They next appeared at Limestone Creek at 11.00am. Sticking up the property of the aristocratically named Mr. Montague Rothery just as Rothery was sitting down to lunch. They restrained him and proceeded to eat his food themselves and called for champagne while partaking liberally in Rothery’s supply of brandy. Their bellies satisfied, they took to the piano and attempted to have a singalong before Hall, Gilbert, O’Meally and Vane went outside to check out Rothery’s horses, intending to select the best of the three and a couple of saddles to take with them. Burke keeping watch over Rothery meanwhile showed him a breech loading rifle that he had pilfered from the police at George Marsh’s in a previous encounter. Hall and his companions made themselves at home and conversed freely with Rothery, informing him that they intended to find a magistrate named Icely and take him to task over his officiousness. Icely would reach Coombing on the Sunday afternoon, having luckily missed the gang and whatever mischief they intended to carry out upon him. The gang stayed until 2.00pm when, having completed all they desired at Rothery’s farm, they rode to Canowindra.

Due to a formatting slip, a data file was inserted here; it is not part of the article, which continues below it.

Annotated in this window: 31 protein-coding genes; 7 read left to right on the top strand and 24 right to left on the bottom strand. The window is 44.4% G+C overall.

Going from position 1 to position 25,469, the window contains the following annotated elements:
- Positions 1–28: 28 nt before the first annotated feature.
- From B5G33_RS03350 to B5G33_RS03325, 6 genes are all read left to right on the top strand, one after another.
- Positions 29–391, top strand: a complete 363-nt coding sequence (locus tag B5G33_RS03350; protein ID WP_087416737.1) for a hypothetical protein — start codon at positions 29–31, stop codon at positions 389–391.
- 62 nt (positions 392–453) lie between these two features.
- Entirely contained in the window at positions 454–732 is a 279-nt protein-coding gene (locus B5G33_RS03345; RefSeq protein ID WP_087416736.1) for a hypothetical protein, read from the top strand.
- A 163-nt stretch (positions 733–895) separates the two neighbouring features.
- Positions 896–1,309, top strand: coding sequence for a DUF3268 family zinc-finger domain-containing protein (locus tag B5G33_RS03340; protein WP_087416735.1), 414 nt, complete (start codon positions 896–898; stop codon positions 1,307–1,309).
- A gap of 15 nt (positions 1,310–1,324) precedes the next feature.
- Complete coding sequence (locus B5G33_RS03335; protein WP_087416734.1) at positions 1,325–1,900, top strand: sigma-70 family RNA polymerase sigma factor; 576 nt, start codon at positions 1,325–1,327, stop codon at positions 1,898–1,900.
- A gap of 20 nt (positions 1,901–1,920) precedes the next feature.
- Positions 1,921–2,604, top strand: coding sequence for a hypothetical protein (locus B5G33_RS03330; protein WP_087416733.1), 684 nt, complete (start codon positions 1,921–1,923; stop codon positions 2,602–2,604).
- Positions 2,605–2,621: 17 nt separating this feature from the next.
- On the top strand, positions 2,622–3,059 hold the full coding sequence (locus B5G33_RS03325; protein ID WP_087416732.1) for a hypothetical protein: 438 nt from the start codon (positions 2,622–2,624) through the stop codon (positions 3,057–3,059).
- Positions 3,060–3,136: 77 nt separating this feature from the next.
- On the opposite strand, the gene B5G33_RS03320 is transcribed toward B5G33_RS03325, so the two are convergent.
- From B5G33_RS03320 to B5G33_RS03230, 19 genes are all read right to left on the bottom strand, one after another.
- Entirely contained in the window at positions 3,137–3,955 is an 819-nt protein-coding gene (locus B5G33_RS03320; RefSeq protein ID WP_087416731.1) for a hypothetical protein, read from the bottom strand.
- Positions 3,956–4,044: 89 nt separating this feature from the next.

News of the stick up of Rothery reached Superintendent Morrisett at 5.00pm on Saturday and he immediately sent a party of five to follow the lead into Canowindra. The party was ordered to stop in at Clifden en route but instead arrived in Carcoar, where they stayed until 9.00pm gathering information that made it clear the outlaws were headed for Canowindra, which they already knew. The police were resolute and set off but without any sense of urgency.